Some Rules For Good Naming

By | April 29, 2014

This Grumpy Programmer mailing-list essay got me thinking:

There is one point of contention I have with Laravel — some of the naming conventions that have causes numerous Twitter flame wars and blog posts. I speak, of course, about facades. … [T]he facade thing is a warning to remain vigilant and do your research into what everyone else calls something. Common vocabulary is critical when it comes time to solve difficult problems.

I completely agree with the emphasis on using a common vocabulary. One issue here is that naming things properly is very, very hard. It is one of the only two hard problems in programming.

Are there any rules (even rules-of-thumb) that can we use to make it easier to pick good names for the classes and concepts in our projects?

What’s In A Name?

Above all, a good name makes it obvious what we are describing. It provides clarity by itself without the need for further explanation.

However, because a word can be ambiguous, we have to pick the proper context for the use of a name. Using the right context when picking a name is paramount.

Unfortunately, in programming, there may be overlapping contexts. Giving a name to a domain class or concept can be especially difficult because of this overlap. Do we name an element for what the domain experts call it in their normal day-to-day work, or for its layer in the overall system, or for the pattern of its design?

Not A Novel Context

The first thing we have to remember, then, is that we are not writing a novel in English. Instead, we are writing software instructions. We are writing these instructions in something other than a normal human language. We are writing these instructions for a computer, and simultaneously writing them for human readers of that programming language.

With that in mind, I suggest the following order of priority for picking the proper context for a name:

  1. First is the vocabulary, common idioms, and core resources of the programming language itself. If the language itself, its core classes and methods, or the common expressions of its professional programmers associate particular vocabulary words with a concept, activity, or behavior, we should choose from among those words first when attempting to pick a name.

  2. Second is the vocabulary and common idioms related to previously identified patterns of software design. If there is a software design pattern that matches the concept we are trying to express, its name should be our next-best choice.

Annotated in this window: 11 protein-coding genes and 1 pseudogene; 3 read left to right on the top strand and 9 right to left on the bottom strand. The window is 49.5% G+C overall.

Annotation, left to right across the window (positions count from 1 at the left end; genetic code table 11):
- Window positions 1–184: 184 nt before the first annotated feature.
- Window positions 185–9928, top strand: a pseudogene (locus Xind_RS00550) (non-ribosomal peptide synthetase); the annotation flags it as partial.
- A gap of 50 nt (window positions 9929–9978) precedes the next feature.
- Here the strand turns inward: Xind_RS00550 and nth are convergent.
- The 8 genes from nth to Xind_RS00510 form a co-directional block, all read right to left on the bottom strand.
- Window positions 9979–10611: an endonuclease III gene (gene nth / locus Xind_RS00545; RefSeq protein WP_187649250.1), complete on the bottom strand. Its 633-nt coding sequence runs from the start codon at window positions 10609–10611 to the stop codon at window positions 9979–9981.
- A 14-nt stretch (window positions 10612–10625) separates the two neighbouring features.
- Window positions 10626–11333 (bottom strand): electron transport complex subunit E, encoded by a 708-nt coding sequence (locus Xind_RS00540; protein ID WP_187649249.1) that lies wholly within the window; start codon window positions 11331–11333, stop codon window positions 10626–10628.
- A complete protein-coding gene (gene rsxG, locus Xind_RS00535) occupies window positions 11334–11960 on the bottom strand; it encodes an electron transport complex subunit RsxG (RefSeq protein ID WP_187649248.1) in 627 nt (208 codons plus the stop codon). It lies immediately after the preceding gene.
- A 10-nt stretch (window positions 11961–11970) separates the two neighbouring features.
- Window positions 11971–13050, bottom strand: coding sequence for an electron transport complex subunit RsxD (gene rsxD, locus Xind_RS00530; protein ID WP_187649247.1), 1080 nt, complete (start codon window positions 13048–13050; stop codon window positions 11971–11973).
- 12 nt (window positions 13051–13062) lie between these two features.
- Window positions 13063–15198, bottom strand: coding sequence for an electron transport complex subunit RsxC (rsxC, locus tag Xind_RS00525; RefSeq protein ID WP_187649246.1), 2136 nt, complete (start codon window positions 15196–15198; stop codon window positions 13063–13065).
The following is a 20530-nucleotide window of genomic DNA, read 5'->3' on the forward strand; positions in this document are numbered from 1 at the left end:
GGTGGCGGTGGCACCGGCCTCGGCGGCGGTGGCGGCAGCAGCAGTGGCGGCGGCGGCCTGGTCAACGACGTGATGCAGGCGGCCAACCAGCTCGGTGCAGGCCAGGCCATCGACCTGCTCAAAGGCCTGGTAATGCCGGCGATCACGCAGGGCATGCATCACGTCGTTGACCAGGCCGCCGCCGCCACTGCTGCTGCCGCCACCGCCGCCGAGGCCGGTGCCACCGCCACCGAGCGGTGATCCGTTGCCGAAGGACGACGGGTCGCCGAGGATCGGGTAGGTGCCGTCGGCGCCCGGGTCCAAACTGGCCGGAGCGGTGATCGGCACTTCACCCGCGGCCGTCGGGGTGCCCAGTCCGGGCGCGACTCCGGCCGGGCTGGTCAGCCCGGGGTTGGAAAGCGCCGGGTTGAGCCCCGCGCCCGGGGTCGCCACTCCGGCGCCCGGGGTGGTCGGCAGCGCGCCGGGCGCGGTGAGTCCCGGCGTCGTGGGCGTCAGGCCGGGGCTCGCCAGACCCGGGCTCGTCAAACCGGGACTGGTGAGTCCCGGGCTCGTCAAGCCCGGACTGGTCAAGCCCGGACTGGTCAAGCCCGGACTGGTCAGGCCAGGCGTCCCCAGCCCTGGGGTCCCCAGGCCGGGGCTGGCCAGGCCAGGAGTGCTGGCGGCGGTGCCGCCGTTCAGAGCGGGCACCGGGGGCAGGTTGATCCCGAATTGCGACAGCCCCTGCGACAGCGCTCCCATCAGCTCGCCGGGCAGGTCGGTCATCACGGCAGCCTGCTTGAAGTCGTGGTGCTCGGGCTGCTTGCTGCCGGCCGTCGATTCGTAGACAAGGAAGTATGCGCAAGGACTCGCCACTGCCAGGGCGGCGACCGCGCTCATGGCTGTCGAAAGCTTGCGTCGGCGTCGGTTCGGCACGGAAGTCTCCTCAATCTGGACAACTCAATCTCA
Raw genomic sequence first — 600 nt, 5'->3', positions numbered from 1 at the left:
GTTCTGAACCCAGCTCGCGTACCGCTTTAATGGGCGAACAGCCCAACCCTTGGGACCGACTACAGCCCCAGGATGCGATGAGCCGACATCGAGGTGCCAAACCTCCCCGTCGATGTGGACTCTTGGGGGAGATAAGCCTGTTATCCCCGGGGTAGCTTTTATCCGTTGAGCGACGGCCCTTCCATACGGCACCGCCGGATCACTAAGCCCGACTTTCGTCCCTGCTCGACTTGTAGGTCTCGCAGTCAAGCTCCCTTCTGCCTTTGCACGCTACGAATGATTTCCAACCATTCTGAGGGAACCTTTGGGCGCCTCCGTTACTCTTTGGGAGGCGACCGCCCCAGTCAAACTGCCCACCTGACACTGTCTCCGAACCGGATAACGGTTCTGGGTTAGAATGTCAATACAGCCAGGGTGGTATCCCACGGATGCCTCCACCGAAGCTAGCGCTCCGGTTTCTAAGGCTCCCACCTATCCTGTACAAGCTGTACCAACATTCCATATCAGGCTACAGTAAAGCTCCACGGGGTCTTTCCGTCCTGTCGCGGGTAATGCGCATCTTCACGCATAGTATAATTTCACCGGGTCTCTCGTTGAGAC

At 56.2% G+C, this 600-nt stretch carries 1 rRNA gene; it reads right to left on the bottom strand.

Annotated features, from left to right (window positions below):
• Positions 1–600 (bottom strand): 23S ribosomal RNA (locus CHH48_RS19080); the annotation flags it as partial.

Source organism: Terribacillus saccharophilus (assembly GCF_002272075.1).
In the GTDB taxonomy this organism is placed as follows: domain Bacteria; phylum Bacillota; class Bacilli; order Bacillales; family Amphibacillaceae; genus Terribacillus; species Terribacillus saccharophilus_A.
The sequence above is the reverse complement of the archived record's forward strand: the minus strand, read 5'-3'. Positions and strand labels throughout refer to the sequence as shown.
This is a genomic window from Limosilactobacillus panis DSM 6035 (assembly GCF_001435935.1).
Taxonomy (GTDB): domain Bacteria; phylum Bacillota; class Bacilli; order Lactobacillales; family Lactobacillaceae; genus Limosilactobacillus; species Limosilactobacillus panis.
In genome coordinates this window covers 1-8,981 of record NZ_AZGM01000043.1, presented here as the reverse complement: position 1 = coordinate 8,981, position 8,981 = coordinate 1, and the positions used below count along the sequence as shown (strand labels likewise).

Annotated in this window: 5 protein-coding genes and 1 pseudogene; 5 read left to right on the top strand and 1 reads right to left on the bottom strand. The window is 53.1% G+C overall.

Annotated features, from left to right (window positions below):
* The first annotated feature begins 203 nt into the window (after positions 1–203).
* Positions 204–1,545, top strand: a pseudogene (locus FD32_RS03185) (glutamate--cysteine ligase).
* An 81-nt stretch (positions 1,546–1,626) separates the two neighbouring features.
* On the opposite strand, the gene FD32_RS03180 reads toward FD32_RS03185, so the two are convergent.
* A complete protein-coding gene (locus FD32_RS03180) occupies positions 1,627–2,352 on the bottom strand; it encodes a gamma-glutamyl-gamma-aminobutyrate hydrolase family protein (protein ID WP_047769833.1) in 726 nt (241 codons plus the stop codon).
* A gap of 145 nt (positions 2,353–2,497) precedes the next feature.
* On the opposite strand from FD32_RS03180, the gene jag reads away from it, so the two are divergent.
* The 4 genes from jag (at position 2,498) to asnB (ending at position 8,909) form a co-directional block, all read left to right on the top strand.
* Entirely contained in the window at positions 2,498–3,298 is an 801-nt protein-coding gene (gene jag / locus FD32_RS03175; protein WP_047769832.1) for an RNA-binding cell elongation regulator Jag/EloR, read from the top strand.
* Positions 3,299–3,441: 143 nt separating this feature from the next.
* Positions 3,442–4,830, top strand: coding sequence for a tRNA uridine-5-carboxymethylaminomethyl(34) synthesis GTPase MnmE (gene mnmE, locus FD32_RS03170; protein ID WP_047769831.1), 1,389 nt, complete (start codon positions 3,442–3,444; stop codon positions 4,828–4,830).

3. Third is the vocabulary, idioms, jargon, and slang related to the domain. If there is no appropriate word from the programming language, and no relevant software design pattern, then falling back to the domain for the naming context is our next priority.

  4. The absolute last context should be words from normal everyday interactions. We use these words only after exhausting the other three contextual options. This is the least-appropriate context for picking a name.

This priority order is probably the opposite of what many would prefer. As human beings, we are more fluent and familiar with the vocabulary of our everyday writing and speech. It took many years of hard work to acquire that vocabulary in the first place, and we are unwilling to do additional hard work to acquire yet another vocabulary that applies more appropriately the context of programming. We would prefer to reuse the words we already know, instead of learning how to apply new words.

Even so, to be good at communicating the concepts of software programming to other programmers, it is incumbent upon us as professionals to expand our vocabulary. We must learn these new terms and their proper use. This is especially difficult with patterns of software development.

Patterns Are Defined By Behavior

When it comes to patterns, we have to remember that the patterns themselves pre-exist their names. The names were applied only after seeing the same patterns over and over again in many different programs. This means that it is the behavior of a construct that determines what its appropriate pattern-related name should be. If we write code like this …

<?php
class Foo
{
    public function newInstance($bar)
    {
        return new $bar;
    }
}
?>

… and we never mention the word “factory”, the code is still representative of the Factory pattern. A rose by any other name may smell as sweet, but if we call it a daisy then nobody will be able to guess that it has thorns. Similarly, a “factory” by any other name still creates and returns objects. Calling the above construct anything other than “factory” (or a factory-related name) removes clarity instead of providing it.

Picking The Closest Pattern

As a related issue, it’s not enough to look through pattern definitions and find one that is “close enough.” We must find the best one we can that matches the most parts of the concept we are trying to express in a name. This can be a lot of effort.

By analogy, we should not call a “motorcycle” a “bicycle” and expect to be understood fully. Yes, a “motorcycle” matches up with a “bicycle” in important ways: they both have two wheels, we steer and brake with our hands instead of our feet, we sit on a seat above the frame, and so on.

But for all their similarities, they are clearly different things. Better to call a motorcycle by its proper name so that we impart better understanding. Likewise, better to call something a Proxy instead of a Facade when appropriate.

Avoid Claiming A Special Context

When picking a context for a name, it is very tempting to define our own special context that lets us pick a name we prefer, perhaps for marketing or other non-technical reasons. We need to avoid this temptation.

Imagine if General Motors, in its marketing materials, called a “Kia” a “Maserati” and went on to describe its offerings in terms of its so-called Maserati. Such a description would make no sense in the wider world of automobile manufacture. Calling a “Kia” a “Maserati” while “in the context of GM” is symptomatic of the Humpty-Dumpty rationale: